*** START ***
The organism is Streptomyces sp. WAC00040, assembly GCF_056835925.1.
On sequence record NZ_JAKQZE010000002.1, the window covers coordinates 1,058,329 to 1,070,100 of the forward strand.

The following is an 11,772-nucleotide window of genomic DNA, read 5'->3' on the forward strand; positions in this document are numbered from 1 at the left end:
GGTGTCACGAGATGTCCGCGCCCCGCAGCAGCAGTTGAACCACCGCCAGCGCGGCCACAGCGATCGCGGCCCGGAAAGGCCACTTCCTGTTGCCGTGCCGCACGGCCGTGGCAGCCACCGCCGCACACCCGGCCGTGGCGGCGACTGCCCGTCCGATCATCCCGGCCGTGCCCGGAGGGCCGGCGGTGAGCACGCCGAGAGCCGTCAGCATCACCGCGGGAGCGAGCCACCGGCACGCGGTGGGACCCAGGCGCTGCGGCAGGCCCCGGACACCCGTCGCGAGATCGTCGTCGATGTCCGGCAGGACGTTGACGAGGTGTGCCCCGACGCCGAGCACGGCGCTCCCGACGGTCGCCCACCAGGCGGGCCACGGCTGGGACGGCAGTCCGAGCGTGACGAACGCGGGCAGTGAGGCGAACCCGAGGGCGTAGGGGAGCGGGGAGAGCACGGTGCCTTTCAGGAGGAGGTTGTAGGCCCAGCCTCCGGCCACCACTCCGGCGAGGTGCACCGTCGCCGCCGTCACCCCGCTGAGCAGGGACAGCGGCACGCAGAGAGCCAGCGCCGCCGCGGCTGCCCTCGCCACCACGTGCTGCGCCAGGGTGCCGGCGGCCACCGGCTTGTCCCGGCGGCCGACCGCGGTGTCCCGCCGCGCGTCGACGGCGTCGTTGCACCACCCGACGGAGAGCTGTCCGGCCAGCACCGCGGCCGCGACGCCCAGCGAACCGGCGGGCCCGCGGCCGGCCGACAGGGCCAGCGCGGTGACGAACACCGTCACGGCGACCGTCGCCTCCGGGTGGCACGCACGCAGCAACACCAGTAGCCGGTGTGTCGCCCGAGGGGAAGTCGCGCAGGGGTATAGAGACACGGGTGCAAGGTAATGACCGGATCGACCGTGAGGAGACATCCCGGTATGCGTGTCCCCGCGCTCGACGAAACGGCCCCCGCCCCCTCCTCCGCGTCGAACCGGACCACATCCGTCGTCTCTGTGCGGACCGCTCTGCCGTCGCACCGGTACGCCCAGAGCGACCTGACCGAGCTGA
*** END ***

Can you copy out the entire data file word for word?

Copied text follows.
The organism is Streptomyces sp. WAC00040, assembly GCF_056835925.1.
On sequence record NZ_JAKQZE010000002.1, the window covers coordinates 1,058,329 to 1,070,100 of the forward strand.

The following is an 11,772-nucleotide window of genomic DNA, read 5'->3' on the forward strand; positions in this document are numbered from 1 at the left end:
GGTGTCACGAGATGTCCGCGCCCCGCAGCAGCAGTTGAACCACCGCCAGCGCGGCCACAGCGATCGCGGCCCGGAAAGGCCACTTCCTGTTGCCGTGCCGCACGGCCGTGGCAGCCACCGCCGCACACCCGGCCGTGGCGGCGACTGCCCGTCCGATCATCCCGGCCGTGCCCGGAGGGCCGGCGGTGAGCACGCCGAGAGCCGTCAGCATCACCGCGGGAGCGAGCCACCGGCACGCGGTGGGACCCAGGCGCTGCGGCAGGCCCCGGACACCCGTCGCGAGATCGTCGTCGATGTCCGGCAGGACGTTGACGAGGTGTGCCCCGACGCCGAGCACGGCGCTCCCGACGGTCGCCCACCAGGCGGGCCACGGCTGGGACGGCAGTCCGAGCGTGACGAACGCGGGCAGTGAGGCGAACCCGAGGGCGTAGGGGAGCGGGGAGAGCACGGTGCCTTTCAGGAGGAGGTTGTAGGCCCAGCCTCCGGCCACCACTCCGGCGAGGTGCACCGTCGCCGCCGTCACCCCGCTGAGCAGGGACAGCGGCACGCAGAGAGCCAGCGCCGCCGCGGCTGCCCTCGCCACCACGTGCTGCGCCAGGGTGCCGGCGGCCACCGGCTTGTCCCGGCGGCCGACCGCGGTGTCCCGCCGCGCGTCGACGGCGTCGTTGCACCACCCGACGGAGAGCTGTCCGGCCAGCACCGCGGCCGCGACGCCCAGCGAACCGGCGGGCCCGCGGCCGGCCGACAGGGCCAGCGCGGTGACGAACACCGTCACGGCGACCGTCGCCTCCGGGTGGCACGCACGCAGCAACACCAGTAGCCGGTGTGTCGCCCGAGGGGAAGTCGCGCAGGGGTATAGAGACACGGGTGCAAGGTAATGACCGGATCGACCGTGAGGAGACATCCCGGTATGCGTGTCCCCGCGCTCGACGAAACGGCCCCCGCCCCCTCCTCCGCGTCGAACCGGACCACATCCGTCGTCTCTGTGCGGACCGCTCTGCCGTCGCACCGGTACGCCCAGAGCGACCTGACCGAGCTGA